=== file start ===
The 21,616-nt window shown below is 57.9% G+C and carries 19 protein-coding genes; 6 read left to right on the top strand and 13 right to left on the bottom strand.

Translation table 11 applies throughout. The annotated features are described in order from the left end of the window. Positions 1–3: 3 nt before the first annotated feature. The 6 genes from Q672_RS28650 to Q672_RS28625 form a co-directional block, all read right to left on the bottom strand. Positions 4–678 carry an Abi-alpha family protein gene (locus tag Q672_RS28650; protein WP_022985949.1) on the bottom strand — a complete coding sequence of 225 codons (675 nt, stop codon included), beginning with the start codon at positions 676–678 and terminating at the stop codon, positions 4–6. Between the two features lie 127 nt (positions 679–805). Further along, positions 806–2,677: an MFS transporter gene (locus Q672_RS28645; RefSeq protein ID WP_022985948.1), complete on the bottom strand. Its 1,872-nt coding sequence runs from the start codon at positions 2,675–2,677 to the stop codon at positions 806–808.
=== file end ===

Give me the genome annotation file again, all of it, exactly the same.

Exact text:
The 21,616-nt window shown below is 57.9% G+C and carries 19 protein-coding genes; 6 read left to right on the top strand and 13 right to left on the bottom strand.

Translation table 11 applies throughout. The annotated features are described in order from the left end of the window. Positions 1–3: 3 nt before the first annotated feature. The 6 genes from Q672_RS28650 to Q672_RS28625 form a co-directional block, all read right to left on the bottom strand. Positions 4–678 carry an Abi-alpha family protein gene (locus tag Q672_RS28650; protein WP_022985949.1) on the bottom strand — a complete coding sequence of 225 codons (675 nt, stop codon included), beginning with the start codon at positions 676–678 and terminating at the stop codon, positions 4–6. Between the two features lie 127 nt (positions 679–805). Further along, positions 806–2,677: an MFS transporter gene (locus Q672_RS28645; RefSeq protein ID WP_022985948.1), complete on the bottom strand. Its 1,872-nt coding sequence runs from the start codon at positions 2,675–2,677 to the stop codon at positions 806–808.